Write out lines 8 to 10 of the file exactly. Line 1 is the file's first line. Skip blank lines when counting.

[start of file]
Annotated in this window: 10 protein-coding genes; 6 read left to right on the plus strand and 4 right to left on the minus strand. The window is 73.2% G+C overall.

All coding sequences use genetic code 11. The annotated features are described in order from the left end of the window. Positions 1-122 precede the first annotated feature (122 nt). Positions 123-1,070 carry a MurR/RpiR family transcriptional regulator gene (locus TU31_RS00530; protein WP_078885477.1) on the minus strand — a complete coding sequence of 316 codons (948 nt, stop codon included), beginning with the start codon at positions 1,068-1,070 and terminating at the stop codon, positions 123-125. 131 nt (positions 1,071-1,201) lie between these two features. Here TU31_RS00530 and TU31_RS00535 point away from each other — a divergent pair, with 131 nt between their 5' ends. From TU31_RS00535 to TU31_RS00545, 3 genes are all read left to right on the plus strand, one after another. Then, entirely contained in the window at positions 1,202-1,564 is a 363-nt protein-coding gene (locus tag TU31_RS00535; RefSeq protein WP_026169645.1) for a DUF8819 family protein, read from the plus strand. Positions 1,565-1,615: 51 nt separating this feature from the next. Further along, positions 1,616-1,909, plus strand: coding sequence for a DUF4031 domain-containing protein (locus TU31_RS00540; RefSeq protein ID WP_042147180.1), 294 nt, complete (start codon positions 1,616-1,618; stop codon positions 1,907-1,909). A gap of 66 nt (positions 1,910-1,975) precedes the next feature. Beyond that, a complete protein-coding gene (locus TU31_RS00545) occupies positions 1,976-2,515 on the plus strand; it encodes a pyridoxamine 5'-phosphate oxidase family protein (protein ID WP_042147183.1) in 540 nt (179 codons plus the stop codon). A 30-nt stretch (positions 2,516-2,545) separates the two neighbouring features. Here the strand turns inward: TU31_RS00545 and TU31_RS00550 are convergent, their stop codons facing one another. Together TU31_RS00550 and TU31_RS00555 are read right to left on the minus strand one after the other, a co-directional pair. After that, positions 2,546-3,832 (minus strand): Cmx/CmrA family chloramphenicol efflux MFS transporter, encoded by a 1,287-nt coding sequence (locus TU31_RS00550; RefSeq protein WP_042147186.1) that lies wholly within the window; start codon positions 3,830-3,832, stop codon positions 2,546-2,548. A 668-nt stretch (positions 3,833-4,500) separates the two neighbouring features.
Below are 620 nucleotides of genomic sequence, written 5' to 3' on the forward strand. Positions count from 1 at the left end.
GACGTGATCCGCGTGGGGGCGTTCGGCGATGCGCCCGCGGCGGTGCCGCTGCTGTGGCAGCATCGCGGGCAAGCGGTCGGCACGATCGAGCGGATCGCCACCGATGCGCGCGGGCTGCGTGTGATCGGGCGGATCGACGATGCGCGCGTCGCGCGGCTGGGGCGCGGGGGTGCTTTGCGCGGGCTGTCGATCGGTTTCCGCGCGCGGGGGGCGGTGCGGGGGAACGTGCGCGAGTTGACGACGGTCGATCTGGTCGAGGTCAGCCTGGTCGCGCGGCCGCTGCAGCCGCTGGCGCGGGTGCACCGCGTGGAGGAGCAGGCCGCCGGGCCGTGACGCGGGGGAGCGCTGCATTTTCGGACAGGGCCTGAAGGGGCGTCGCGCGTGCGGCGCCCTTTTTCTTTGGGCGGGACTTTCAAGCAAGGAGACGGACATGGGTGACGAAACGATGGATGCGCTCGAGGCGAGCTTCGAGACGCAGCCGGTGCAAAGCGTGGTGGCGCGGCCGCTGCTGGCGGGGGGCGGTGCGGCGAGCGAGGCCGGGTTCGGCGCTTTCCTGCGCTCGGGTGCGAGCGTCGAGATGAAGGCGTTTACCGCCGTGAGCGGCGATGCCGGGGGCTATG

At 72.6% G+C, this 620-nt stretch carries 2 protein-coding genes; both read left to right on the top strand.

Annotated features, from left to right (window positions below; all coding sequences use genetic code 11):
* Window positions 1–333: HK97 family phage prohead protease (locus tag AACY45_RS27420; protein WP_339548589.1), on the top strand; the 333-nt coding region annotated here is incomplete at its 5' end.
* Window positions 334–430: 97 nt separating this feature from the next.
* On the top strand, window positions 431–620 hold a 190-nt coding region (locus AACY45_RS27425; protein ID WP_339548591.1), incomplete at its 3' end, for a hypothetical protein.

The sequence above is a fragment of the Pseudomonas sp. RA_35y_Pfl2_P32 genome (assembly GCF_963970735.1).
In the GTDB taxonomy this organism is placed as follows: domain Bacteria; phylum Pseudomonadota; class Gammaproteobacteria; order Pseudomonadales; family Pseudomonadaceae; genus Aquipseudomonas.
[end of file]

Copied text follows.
* Window positions 334–430: 97 nt separating this feature from the next.
* On the top strand, window positions 431–620 hold a 190-nt coding region (locus AACY45_RS27425; protein ID WP_339548591.1), incomplete at its 3' end, for a hypothetical protein.

The sequence above is a fragment of the Pseudomonas sp. RA_35y_Pfl2_P32 genome (assembly GCF_963970735.1).